Following the Funds: How the Virginia Beach Tragedy Fund will be allocated

Virginia Beach Mass Shooting

VIRGINIA BEACH, Va. (WAVY) — After the May 31 tragedy, early the next morning the City of Virginia Beach reached out to The United Way of South Hampton Roads to set up a victims fund for their 11 beloved employees and a well known contractor gunned down in the mass shooting in Building 2.

By 10:30 that Saturday morning, the United Way was operating the Virginia Beach Tragedy Fund

“The first thing we are doing is making sure every funeral expense is paid so no family will have to touch that,” says Carol McCormack, the United Way of South Hampton Roads’ president and CEO. She credits TowneBank for a $500,000 gift to get that done.

Each family of the 12 killed that horrific day and the 4 seriously injured will then get an initial payment of $25,000, and can get it within a week after establishing contact with The United Way. There will be much more money distributed down the road.

“The complicated thing for my job is trying to put a value on life and trying to listen to the families and address the needs,” says local attorney and victims’ advocate Jeffrey Breit. All of the families must meet with Breit, who has volunteered to walk all 16 families through the process of getting contributions until they are gone.

“I am doing my very best to weigh all the different things that happened in my experience with workers comp cases, wrongful death benefits cases, life insurance cases, and I can tell you some of the needs of some of these families is real,” Breit adds.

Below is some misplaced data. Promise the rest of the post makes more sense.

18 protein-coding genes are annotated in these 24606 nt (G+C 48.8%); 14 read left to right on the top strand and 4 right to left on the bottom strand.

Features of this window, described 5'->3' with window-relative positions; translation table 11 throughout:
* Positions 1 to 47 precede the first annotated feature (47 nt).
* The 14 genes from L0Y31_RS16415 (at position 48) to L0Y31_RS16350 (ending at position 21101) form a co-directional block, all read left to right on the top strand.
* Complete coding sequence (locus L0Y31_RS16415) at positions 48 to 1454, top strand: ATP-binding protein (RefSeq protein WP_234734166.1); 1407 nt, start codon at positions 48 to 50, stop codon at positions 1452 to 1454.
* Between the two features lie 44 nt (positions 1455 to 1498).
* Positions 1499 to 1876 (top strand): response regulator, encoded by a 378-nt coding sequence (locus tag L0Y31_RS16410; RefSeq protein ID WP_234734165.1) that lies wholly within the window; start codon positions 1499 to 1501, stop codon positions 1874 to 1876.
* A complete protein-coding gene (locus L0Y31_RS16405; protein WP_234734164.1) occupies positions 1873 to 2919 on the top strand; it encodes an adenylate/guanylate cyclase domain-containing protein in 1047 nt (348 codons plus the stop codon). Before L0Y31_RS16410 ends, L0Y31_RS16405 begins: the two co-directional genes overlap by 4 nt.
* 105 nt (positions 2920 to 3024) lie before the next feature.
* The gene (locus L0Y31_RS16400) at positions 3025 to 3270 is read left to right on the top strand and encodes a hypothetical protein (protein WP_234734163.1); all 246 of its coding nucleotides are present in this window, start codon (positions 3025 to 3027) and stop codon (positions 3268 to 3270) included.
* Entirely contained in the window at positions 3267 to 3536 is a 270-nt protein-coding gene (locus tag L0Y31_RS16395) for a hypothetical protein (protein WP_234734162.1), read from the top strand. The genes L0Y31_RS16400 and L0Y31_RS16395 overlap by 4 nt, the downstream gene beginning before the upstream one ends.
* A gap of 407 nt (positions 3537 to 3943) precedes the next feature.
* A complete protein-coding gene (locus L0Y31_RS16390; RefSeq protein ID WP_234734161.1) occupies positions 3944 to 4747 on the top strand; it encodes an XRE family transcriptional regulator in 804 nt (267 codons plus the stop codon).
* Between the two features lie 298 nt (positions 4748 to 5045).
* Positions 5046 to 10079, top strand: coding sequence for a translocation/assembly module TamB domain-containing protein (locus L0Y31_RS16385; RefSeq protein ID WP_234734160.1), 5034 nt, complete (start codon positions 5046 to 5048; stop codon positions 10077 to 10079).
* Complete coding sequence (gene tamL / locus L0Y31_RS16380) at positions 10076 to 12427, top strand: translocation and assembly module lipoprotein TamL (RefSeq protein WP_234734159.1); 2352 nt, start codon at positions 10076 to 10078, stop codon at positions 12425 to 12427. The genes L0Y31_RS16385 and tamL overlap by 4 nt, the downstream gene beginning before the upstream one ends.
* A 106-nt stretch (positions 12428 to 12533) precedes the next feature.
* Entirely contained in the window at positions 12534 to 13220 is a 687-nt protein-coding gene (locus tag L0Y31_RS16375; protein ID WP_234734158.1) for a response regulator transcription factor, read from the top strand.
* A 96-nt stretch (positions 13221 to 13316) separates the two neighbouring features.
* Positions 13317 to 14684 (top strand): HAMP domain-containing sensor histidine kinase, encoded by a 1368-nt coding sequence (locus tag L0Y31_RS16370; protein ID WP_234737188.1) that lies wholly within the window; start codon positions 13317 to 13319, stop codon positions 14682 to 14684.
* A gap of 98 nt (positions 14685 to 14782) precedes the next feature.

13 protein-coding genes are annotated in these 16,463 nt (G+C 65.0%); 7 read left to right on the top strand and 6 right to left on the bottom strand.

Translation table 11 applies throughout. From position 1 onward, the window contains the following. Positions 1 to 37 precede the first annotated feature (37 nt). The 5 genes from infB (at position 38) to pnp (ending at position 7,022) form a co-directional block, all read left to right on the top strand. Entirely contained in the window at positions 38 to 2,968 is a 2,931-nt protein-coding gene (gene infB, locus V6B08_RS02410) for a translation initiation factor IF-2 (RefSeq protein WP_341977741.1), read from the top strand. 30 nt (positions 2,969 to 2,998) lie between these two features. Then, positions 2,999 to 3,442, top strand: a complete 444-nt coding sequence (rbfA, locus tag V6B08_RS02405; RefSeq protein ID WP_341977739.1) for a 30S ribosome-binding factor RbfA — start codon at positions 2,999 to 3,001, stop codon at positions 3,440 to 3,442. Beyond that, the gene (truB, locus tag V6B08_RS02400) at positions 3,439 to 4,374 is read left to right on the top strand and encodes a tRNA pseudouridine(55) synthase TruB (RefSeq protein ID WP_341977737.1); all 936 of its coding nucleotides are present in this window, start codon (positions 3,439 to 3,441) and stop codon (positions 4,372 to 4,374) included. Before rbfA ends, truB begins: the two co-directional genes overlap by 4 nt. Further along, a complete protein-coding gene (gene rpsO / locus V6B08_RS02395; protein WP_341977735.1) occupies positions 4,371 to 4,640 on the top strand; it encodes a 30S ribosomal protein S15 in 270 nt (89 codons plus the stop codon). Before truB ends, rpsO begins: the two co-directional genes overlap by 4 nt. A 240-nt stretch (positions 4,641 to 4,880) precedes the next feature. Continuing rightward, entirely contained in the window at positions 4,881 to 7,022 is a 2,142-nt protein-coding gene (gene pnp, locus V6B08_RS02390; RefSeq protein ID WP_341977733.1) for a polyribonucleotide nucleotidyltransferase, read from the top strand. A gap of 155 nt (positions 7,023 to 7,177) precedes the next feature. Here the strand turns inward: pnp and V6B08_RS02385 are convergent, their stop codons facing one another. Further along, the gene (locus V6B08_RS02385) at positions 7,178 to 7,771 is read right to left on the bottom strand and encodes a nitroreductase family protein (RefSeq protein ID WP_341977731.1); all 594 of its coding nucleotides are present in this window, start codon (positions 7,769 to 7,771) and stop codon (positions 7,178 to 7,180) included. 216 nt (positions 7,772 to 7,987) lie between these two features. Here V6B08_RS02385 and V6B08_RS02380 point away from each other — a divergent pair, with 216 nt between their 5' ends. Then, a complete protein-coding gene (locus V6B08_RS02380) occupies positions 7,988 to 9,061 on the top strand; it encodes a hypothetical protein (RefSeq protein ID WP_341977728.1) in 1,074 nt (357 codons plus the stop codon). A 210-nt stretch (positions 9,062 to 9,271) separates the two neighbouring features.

How was the number of $25,000 per family reached? 

“We wanted to get out as much money as we could without doing any analysis of need,” Breit said. “We needed to get money to the families because they have immediate and urgent needs.” 

However, Breit points out this is a “needs based” fund. Not everyone gets the same amount of money. “My job is to get money where the crisis can be helped the most, and obviously a man with three young children needs help. People with catastrophic injuries need help.”

Breit will make recommendations to the United Way Board, which has “full discretion” on where the funds go. Every penny donated will go to the families, and there are oversight audits. “We have software that tracks every donation that comes through our door, and we will be able to track it for two years to tell you how much a walk generated for the Virginia Beach Tragedy Fund,” McCormack adds. 

Here is an important tax point: The IRS questions small groups getting donations like in this case, but a legislative fix could be coming.

Breit is in touch with the IRS, letting them know this could possibly happen in the July 9 special legislative session in Richmond on guns. Breit adds, “The IRS, as long as there is legislative language, can fix the problem itself.  That is what they did for Virginia Tech, and we have a legislative bill from Congress and we are working on that for this bill.”

The United Way and Jeffrey Breit are impacted like we all are by the May 31 tragedy. Breit’s appeal is this: “I want Virginia to stand as proud as it can to be Virginia Beach Strong, and donate as much as they can to these families.  Give a $100.  A $100 to these families is important. A $100 to Virginia Beach families over the course of the summer doesn’t make a bit of difference, but it means a lot to these families who have suffered too much.”

Breit’s already met with some families, and his goal is in the end to have at least $5 million contributed to the Virginia Beach Tragedy Fund. The United Way urges you to contact them before holding a fundraising event for the  victims. Click here to make a contribution to the Virginia Beach Tragedy Fund.

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